If you have any questions, please ask.

  11. gapupten


    Dec 29, 2004
    Mag, I believe you got it right the first time. I have gone through getting the proper relief in the neck, credit card thickness at the 8th fret routine. So I am convinced the relief is correct. When I pull back on the neck (tighten the truss rod further) the reduced bow brings my strings in contact with the 2nd thru sixth fret. After that is done, I have a large amount of clearance (more than a half inch) between the 21sr fret and the bottom of the string. And that is when my saddles are at the bottom. If I raised the saddles, the gap would widen even more.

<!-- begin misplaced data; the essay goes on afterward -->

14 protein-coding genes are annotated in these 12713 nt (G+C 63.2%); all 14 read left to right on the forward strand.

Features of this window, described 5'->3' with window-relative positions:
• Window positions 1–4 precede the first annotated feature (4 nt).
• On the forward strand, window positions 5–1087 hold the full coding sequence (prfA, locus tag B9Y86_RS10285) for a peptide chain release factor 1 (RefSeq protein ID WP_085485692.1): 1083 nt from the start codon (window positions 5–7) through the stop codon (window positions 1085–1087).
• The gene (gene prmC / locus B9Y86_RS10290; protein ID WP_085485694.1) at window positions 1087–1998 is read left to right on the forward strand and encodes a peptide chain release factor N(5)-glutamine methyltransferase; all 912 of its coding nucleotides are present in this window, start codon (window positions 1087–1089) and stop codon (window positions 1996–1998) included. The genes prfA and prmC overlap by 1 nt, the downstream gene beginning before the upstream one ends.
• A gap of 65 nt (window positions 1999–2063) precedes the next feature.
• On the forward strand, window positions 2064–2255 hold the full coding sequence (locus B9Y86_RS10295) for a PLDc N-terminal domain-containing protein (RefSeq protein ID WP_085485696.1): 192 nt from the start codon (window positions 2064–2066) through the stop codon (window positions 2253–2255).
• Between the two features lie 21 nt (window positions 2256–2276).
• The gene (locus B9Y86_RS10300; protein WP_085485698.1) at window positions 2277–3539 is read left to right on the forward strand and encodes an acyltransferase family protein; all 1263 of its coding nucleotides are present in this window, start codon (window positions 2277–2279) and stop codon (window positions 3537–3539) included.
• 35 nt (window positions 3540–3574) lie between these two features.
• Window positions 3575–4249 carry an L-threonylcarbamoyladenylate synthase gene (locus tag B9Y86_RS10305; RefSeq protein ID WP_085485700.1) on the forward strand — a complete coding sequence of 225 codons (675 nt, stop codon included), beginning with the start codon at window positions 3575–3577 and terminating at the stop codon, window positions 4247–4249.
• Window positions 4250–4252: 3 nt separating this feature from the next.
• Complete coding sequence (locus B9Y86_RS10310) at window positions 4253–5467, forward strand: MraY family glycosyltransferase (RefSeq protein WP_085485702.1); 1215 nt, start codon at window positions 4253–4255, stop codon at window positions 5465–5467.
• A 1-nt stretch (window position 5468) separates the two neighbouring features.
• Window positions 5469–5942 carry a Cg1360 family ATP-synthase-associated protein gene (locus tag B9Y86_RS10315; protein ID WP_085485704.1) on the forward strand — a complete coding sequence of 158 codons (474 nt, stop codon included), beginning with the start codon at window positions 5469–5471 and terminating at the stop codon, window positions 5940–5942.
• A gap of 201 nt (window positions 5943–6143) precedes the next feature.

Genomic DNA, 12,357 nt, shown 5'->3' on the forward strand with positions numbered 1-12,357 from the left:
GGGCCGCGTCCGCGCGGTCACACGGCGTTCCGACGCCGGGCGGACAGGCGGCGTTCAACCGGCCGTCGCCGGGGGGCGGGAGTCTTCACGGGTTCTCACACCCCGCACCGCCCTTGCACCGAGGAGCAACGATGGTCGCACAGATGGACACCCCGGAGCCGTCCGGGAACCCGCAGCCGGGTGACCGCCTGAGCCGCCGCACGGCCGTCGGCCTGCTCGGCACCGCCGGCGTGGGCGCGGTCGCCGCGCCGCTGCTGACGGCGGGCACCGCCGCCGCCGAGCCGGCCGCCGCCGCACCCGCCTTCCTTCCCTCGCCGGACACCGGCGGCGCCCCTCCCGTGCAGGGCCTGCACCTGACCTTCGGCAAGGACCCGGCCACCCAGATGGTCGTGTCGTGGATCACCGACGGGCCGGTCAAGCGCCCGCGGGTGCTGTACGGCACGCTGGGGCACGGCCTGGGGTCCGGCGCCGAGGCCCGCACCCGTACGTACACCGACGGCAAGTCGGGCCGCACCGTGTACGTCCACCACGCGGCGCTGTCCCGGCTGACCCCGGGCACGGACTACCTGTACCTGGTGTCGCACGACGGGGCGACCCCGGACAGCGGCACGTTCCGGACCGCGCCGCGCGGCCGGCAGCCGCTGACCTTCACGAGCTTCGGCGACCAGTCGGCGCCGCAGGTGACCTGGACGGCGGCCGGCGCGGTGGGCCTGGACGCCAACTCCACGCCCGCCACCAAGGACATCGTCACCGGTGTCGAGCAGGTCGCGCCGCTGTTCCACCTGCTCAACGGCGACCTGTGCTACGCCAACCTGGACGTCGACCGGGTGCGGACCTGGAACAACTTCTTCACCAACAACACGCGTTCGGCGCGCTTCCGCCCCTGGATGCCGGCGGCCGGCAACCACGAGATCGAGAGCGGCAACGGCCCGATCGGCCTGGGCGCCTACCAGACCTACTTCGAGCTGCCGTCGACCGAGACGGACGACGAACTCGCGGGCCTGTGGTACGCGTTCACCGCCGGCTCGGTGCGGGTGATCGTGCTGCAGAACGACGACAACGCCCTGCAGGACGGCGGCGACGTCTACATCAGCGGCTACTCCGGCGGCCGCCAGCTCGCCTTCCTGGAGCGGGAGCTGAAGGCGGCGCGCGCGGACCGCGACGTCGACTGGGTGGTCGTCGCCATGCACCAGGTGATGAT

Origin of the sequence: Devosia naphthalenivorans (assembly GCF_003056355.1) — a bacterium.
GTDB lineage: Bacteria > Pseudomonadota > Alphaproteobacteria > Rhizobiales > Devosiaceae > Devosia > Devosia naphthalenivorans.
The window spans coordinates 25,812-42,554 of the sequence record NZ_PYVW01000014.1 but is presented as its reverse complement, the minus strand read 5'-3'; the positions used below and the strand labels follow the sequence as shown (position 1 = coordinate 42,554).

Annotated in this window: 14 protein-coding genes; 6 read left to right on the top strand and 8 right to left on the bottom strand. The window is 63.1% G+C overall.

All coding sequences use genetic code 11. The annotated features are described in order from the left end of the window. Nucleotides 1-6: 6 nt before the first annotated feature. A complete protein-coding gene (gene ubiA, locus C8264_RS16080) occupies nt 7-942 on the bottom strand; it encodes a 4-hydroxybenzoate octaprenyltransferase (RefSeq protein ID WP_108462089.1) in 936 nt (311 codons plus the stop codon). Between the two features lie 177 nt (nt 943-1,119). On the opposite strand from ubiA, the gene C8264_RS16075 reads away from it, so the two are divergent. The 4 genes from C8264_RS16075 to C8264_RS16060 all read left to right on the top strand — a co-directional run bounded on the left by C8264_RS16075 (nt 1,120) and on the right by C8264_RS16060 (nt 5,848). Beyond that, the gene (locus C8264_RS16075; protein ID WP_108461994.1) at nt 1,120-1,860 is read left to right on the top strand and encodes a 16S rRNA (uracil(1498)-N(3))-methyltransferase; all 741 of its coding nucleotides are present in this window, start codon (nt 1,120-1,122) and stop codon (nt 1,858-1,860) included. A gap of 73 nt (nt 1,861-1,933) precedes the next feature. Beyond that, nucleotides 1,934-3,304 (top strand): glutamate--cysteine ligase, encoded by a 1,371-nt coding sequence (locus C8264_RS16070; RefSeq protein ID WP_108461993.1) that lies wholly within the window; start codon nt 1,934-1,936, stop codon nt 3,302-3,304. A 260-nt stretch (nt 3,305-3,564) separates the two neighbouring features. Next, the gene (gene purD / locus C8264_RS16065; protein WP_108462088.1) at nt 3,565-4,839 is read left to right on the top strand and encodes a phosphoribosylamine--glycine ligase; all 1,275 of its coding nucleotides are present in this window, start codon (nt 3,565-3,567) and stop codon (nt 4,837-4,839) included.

So from yours and other postings, I am convinced I need to add shims to the neck pocket to raise the heal of the neck up. I have seen other postings discussing the use of cut strips from an aluminum can as shim material. What did you use for shim material? Did it work well?
  12. I think the shim will help you. Some bolt-on necked basses used to come with a screw on the joining plate that allowed you to jack the neck's angle a bit. I think the shim is better, because it allows more contact between neck and pocket compared to tightening against that little adjustment screw.
    The cheap Rogue bass I worked on not only played much better, but sounded better too.

    I used aluminum from a soda can because I needed something really thin, I didn't want to use something like paper or plastic (would probably kill sustain), the aluminum is readily available and is easy to cut to shape, and I didn't have to run out looking for expensive shim stock when I wasn't really sure of the thickness that I needed.